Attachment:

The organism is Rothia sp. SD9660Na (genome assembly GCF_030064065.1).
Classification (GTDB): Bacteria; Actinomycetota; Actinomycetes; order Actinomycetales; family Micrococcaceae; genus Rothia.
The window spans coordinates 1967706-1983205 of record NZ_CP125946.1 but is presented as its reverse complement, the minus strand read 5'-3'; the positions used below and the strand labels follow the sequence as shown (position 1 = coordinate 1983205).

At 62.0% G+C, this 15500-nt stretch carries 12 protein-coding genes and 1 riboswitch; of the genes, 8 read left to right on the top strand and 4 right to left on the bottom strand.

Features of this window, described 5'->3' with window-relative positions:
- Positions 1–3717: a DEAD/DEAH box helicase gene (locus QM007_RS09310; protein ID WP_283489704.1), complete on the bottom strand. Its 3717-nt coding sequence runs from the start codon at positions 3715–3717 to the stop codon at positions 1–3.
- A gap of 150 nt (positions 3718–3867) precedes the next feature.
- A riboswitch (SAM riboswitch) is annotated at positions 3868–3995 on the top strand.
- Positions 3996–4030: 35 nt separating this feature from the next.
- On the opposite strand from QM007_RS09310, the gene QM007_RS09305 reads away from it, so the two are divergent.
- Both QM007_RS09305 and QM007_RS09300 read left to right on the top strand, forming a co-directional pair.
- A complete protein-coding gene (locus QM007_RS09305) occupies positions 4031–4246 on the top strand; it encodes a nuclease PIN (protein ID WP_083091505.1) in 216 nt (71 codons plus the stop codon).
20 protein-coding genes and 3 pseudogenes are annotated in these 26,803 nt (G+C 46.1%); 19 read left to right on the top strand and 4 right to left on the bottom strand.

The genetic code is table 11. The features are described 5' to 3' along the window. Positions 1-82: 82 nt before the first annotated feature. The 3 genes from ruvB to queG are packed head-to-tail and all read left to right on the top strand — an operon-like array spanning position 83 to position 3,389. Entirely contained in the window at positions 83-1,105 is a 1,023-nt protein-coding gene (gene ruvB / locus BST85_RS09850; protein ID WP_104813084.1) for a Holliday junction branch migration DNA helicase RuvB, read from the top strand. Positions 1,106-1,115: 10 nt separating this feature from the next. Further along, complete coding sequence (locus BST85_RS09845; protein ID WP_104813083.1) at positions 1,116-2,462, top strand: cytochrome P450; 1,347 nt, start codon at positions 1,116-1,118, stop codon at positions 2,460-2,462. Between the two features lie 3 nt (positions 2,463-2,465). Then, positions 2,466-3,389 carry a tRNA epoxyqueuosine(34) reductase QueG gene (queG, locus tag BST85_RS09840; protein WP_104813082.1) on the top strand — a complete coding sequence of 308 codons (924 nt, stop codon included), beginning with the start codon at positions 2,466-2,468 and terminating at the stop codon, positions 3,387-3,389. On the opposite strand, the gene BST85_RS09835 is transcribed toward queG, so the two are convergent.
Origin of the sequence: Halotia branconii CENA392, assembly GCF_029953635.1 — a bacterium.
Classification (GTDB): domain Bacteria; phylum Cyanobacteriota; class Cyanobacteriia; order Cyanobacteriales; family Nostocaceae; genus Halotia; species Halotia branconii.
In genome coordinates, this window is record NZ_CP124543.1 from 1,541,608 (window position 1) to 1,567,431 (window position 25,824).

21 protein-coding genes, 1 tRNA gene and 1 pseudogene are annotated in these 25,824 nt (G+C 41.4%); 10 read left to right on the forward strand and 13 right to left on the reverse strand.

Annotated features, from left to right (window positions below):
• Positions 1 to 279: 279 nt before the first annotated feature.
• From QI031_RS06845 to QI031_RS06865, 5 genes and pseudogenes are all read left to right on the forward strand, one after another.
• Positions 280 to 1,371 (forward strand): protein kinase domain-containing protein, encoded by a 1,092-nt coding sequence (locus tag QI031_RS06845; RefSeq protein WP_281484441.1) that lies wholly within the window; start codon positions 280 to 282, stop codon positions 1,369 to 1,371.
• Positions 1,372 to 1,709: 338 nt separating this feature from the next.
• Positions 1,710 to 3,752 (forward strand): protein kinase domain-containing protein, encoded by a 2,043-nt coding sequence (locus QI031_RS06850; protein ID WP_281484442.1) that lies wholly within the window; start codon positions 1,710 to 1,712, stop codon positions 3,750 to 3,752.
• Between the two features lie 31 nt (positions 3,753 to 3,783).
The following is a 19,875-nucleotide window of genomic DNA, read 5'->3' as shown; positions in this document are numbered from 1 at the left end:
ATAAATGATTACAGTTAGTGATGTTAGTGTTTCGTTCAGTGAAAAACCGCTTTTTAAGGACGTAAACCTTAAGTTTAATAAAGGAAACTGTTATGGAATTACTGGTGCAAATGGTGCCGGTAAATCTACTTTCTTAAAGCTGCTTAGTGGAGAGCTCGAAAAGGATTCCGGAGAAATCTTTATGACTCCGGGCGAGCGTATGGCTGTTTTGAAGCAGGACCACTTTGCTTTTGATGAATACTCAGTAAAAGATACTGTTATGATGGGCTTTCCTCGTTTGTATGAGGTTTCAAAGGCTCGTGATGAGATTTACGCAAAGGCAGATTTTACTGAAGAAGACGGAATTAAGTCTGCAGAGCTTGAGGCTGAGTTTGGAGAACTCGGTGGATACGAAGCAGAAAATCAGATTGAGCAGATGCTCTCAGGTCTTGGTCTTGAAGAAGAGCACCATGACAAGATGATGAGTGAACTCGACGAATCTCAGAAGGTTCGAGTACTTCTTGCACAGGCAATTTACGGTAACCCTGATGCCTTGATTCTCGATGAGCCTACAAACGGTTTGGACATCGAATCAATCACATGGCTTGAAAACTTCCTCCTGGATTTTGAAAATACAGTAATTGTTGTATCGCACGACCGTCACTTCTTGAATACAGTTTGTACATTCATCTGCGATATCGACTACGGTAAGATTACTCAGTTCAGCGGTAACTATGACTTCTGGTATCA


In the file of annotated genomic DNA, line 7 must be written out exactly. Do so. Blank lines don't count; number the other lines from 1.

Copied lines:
- A gap of 150 nt (positions 3718–3867) precedes the next feature.